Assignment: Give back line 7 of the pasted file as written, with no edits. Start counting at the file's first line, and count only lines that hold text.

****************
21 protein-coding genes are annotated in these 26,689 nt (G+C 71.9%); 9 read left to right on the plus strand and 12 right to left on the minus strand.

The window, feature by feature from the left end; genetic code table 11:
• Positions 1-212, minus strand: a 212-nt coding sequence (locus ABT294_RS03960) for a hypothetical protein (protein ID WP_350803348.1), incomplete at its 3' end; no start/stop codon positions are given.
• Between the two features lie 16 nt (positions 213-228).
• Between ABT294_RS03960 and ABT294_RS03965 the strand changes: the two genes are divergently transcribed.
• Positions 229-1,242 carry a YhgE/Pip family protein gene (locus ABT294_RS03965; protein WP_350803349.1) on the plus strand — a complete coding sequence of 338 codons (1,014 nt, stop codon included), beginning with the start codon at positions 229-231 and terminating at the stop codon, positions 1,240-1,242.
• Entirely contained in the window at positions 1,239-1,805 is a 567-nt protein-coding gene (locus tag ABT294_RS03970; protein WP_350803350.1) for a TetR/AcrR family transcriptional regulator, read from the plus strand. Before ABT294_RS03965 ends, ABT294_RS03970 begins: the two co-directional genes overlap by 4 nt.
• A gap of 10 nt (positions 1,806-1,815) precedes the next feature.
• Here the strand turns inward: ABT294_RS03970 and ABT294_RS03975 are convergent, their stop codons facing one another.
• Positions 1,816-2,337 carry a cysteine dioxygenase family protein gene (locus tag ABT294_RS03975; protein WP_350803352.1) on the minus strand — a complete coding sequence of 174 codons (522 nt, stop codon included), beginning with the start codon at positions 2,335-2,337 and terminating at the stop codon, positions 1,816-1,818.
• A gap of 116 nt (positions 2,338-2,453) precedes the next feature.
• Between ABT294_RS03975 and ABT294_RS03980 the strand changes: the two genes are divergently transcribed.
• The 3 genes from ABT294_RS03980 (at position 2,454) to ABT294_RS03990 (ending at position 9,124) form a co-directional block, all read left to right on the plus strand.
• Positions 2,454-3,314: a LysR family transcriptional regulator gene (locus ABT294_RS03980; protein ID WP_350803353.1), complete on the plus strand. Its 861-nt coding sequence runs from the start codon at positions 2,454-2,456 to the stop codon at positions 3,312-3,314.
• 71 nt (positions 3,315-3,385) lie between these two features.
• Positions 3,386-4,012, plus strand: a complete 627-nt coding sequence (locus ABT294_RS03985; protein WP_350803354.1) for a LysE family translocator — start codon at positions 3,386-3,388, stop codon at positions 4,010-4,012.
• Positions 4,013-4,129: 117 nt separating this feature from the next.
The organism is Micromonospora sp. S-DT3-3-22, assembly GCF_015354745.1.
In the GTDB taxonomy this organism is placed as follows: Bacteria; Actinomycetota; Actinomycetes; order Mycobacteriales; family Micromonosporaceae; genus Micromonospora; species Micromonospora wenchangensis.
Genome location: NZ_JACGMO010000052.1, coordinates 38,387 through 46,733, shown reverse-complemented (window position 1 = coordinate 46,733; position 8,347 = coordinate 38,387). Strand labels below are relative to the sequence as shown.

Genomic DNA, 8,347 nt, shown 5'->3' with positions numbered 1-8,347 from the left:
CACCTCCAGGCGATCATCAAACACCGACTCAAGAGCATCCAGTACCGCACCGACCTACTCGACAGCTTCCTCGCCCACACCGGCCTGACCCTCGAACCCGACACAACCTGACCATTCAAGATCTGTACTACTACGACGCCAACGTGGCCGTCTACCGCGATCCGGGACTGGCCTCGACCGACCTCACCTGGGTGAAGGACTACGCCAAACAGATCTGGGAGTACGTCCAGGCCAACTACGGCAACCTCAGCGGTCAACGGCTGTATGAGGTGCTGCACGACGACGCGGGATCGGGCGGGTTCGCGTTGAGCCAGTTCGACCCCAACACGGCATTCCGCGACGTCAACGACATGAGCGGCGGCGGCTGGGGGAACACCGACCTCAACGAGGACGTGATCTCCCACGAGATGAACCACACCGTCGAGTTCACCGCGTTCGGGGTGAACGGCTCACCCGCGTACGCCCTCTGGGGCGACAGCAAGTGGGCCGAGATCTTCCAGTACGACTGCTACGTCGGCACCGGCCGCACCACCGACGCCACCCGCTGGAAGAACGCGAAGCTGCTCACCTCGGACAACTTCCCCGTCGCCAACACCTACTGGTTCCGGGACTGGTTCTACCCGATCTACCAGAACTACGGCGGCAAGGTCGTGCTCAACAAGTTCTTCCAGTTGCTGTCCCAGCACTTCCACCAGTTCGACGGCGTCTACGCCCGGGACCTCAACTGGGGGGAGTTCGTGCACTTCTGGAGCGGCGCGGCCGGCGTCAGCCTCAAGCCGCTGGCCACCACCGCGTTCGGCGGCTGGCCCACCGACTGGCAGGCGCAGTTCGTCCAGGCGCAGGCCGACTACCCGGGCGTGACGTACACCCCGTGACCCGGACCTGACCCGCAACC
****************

• Entirely contained in the window at positions 1,239-1,805 is a 567-nt protein-coding gene (locus tag ABT294_RS03970; protein WP_350803350.1) for a TetR/AcrR family transcriptional regulator, read from the plus strand. Before ABT294_RS03965 ends, ABT294_RS03970 begins: the two co-directional genes overlap by 4 nt.